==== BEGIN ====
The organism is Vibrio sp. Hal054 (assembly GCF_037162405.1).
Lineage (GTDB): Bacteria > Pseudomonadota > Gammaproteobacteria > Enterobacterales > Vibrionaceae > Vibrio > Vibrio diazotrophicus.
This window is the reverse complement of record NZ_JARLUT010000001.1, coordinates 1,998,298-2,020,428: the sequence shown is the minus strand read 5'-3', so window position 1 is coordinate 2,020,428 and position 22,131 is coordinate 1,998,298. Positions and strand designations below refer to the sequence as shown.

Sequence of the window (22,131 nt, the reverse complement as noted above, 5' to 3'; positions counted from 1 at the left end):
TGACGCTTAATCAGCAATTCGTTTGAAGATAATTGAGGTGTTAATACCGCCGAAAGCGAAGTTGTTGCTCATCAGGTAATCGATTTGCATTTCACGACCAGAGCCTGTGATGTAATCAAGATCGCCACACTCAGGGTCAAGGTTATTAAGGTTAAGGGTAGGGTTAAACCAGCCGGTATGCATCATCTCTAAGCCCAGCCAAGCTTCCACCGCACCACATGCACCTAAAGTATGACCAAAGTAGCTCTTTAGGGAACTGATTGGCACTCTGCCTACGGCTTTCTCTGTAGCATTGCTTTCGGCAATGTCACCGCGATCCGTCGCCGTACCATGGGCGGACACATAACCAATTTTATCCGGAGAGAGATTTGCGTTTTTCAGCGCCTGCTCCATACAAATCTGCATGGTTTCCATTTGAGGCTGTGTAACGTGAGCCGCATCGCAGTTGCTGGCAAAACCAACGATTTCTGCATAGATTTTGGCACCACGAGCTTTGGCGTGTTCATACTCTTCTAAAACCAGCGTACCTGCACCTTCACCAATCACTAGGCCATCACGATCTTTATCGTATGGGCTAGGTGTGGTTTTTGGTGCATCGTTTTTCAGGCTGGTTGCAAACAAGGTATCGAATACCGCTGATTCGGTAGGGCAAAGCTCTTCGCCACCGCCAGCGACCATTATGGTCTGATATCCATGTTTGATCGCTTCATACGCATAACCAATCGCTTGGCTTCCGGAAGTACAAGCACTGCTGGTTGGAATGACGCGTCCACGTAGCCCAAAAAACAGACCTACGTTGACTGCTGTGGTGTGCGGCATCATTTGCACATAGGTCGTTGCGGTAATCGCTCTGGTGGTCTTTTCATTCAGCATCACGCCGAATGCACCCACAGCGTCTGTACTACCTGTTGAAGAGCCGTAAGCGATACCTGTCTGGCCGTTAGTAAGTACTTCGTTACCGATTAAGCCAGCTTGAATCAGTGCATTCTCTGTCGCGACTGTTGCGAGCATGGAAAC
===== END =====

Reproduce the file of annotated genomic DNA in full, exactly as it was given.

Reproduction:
The organism is Vibrio sp. Hal054 (assembly GCF_037162405.1).
Lineage (GTDB): Bacteria > Pseudomonadota > Gammaproteobacteria > Enterobacterales > Vibrionaceae > Vibrio > Vibrio diazotrophicus.
This window is the reverse complement of record NZ_JARLUT010000001.1, coordinates 1,998,298-2,020,428: the sequence shown is the minus strand read 5'-3', so window position 1 is coordinate 2,020,428 and position 22,131 is coordinate 1,998,298. Positions and strand designations below refer to the sequence as shown.

Sequence of the window (22,131 nt, the reverse complement as noted above, 5' to 3'; positions counted from 1 at the left end):
TGACGCTTAATCAGCAATTCGTTTGAAGATAATTGAGGTGTTAATACCGCCGAAAGCGAAGTTGTTGCTCATCAGGTAATCGATTTGCATTTCACGACCAGAGCCTGTGATGTAATCAAGATCGCCACACTCAGGGTCAAGGTTATTAAGGTTAAGGGTAGGGTTAAACCAGCCGGTATGCATCATCTCTAAGCCCAGCCAAGCTTCCACCGCACCACATGCACCTAAAGTATGACCAAAGTAGCTCTTTAGGGAACTGATTGGCACTCTGCCTACGGCTTTCTCTGTAGCATTGCTTTCGGCAATGTCACCGCGATCCGTCGCCGTACCATGGGCGGACACATAACCAATTTTATCCGGAGAGAGATTTGCGTTTTTCAGCGCCTGCTCCATACAAATCTGCATGGTTTCCATTTGAGGCTGTGTAACGTGAGCCGCATCGCAGTTGCTGGCAAAACCAACGATTTCTGCATAGATTTTGGCACCACGAGCTTTGGCGTGTTCATACTCTTCTAAAACCAGCGTACCTGCACCTTCACCAATCACTAGGCCATCACGATCTTTATCGTATGGGCTAGGTGTGGTTTTTGGTGCATCGTTTTTCAGGCTGGTTGCAAACAAGGTATCGAATACCGCTGATTCGGTAGGGCAAAGCTCTTCGCCACCGCCAGCGACCATTATGGTCTGATATCCATGTTTGATCGCTTCATACGCATAACCAATCGCTTGGCTTCCGGAAGTACAAGCACTGCTGGTTGGAATGACGCGTCCACGTAGCCCAAAAAACAGACCTACGTTGACTGCTGTGGTGTGCGGCATCATTTGCACATAGGTCGTTGCGGTAATCGCTCTGGTGGTCTTTTCATTCAGCATCACGCCGAATGCACCCACAGCGTCTGTACTACCTGTTGAAGAGCCGTAAGCGATACCTGTCTGGCCGTTAGTAAGTACTTCGTTACCGATTAAGCCAGCTTGAATCAGTGCATTCTCTGTCGCGACTGTTGCGAGCATGGAAAC